Reviewed by Clint Walker

Calvin's Theology and Its Reception is a unique book of theological scholarship that will be used by people from all sorts of theological backgrounds from years to come. Including both conservative Reformed voices and well as voices that love Calvin and his theology which would be considered more mainline, this short paperback monograph packs a big punch in a fairly brief package.

Another thing that is very helpful about this book is the systematic way it is organized.  Each section has a few articles. Topics covered include: Scripture and Revelation, Union with God, Election, the Lord's Supper, and the church in society. Each section includes both reflection on the historic as well as the contemporary implications of different aspects of Calvin's theology. Of particular interest to many who, like me, are interested in matters of spiritual formation, will be the discussion of Union with Christ by J. Todd Billings and Michael Horton.

Having lauded this book for its diversity, I must also say this: at least have of the scholars that are writing in this book are from institutions in western Michigan. Nevertheless, this is a fine book, and would be great for a class on Calvin or a discussion group of Reformed pastors of any stripe.

Friday, November 21, 2014

The Faith and Friendships of Teenage Boys by Robert C. Dykstra, Allan Hugh Cole Jr., and Donald Capps

The Faith and Friendships of Teenage Boys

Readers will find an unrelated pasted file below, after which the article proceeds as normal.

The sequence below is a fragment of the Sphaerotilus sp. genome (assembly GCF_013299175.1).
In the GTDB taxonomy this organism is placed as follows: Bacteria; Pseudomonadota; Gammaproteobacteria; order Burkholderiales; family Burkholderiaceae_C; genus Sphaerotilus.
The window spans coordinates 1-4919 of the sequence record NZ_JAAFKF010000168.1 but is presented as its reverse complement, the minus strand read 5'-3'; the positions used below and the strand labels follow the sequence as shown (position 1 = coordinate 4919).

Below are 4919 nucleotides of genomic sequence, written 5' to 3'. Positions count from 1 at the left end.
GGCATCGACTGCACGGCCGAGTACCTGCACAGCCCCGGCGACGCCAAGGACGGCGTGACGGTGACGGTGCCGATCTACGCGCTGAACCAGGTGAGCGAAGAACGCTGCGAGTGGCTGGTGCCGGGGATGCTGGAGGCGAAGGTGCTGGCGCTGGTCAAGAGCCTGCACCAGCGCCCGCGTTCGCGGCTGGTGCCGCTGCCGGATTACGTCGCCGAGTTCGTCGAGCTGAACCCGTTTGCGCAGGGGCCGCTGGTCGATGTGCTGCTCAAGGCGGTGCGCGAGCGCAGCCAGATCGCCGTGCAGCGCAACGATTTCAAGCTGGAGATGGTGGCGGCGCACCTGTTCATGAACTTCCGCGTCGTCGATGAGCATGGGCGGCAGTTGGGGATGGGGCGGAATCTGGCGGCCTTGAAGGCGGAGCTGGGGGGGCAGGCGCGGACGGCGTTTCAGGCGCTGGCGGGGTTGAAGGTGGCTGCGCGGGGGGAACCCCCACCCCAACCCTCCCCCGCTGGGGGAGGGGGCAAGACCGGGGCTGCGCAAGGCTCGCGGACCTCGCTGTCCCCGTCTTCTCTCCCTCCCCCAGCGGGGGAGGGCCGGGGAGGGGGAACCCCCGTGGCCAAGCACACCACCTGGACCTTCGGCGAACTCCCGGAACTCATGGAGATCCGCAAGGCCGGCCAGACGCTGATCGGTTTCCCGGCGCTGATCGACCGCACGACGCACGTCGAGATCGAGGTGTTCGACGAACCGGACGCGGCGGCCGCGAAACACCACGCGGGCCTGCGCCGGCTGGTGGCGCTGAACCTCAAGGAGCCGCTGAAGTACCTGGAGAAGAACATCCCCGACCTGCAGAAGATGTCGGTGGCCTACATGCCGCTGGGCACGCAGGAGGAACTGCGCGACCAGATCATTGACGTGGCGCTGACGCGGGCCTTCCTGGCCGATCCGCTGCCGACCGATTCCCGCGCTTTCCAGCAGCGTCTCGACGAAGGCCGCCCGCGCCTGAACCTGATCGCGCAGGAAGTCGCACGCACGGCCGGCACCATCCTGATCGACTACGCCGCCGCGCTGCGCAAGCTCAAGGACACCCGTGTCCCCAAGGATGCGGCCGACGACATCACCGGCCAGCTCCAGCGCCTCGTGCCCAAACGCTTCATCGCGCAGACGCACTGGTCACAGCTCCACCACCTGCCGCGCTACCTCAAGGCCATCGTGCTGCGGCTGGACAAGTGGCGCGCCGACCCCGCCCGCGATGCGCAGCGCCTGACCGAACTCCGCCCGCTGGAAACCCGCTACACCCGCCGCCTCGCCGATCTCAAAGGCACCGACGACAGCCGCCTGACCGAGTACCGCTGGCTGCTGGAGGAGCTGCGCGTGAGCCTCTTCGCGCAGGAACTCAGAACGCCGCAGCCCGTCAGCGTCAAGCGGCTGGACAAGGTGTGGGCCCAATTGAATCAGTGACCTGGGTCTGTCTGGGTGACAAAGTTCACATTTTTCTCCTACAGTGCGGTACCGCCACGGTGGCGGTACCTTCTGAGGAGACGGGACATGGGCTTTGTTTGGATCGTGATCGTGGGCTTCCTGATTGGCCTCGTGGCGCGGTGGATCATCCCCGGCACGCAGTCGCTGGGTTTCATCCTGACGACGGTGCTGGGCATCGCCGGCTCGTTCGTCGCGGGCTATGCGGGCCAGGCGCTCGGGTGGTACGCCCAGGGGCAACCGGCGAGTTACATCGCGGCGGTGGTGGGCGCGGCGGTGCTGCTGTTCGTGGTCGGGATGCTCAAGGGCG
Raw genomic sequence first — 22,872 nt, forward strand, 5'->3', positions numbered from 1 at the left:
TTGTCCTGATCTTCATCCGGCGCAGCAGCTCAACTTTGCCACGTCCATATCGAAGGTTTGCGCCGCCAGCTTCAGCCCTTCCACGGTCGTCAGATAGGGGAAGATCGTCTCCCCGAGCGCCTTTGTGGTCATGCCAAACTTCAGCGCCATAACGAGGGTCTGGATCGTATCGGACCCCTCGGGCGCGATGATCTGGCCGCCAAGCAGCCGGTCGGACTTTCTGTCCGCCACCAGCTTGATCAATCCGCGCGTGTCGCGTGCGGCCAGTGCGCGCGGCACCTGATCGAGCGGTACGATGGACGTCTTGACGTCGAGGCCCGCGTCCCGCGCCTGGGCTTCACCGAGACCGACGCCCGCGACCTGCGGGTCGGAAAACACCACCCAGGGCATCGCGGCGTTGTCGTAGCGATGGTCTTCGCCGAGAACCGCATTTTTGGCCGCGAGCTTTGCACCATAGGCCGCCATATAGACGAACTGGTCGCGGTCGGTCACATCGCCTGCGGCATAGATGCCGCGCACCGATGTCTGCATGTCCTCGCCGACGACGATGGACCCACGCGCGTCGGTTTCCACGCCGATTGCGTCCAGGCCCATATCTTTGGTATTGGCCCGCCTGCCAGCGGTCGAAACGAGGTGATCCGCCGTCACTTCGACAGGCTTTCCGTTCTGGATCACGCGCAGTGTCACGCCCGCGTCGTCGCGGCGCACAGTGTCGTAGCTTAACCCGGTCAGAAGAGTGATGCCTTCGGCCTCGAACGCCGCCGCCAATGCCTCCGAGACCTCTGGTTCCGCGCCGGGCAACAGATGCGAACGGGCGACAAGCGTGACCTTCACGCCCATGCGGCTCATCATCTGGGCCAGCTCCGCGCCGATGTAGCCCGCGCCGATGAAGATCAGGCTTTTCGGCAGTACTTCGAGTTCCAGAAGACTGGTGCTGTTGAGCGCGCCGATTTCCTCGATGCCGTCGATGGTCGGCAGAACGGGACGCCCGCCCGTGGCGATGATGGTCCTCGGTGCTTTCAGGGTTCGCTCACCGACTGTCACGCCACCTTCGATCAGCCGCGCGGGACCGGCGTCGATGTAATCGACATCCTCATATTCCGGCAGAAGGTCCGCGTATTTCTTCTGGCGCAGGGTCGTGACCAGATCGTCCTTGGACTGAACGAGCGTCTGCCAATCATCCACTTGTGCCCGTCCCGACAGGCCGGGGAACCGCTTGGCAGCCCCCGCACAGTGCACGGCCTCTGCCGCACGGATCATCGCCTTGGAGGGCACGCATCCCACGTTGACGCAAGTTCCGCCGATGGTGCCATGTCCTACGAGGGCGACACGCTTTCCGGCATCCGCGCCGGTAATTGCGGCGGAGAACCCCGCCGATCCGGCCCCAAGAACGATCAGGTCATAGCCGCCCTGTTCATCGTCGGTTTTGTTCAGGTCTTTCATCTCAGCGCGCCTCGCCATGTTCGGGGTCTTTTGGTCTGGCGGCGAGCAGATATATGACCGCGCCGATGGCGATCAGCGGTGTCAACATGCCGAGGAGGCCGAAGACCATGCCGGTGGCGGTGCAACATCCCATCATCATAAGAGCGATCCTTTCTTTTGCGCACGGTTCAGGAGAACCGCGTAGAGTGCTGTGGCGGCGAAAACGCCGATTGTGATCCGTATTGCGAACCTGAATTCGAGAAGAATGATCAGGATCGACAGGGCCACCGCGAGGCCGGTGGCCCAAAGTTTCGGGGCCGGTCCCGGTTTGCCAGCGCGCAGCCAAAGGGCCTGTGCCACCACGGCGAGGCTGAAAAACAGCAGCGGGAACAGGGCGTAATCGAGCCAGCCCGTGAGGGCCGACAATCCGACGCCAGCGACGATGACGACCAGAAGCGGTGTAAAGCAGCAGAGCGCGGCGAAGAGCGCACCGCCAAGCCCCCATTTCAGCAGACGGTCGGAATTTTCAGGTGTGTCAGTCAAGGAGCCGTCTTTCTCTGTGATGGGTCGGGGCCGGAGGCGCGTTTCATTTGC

by Robert C. Dykstra, Allan Hugh Cole Jr., and Donald Capps
ISBN 978-0-664-23340-2
WJK Books
Reviewed by Clint Walker

Faith and Friendships of Teenage Boys is a short book put out by Westminster John Knox about the relationships of adolescent boys. The book is very therapeutic in its approach, with some references as well to how to relate and pass on the Christian faith to teen boys in the church.

This book is well researched and well documented. It is both accessible and intelligent, and will have much to offer to pastors, youth pastors, teachers, and parents of teens as well. Central to this book is that healthy identity formation for adolescents, including adolescent boys, takes place in the context of relationships. This is an important insight. Many youth leaders in churches are strongly geared toward relational ministry with teens, but have a harder time equipping teens to relate well to one another.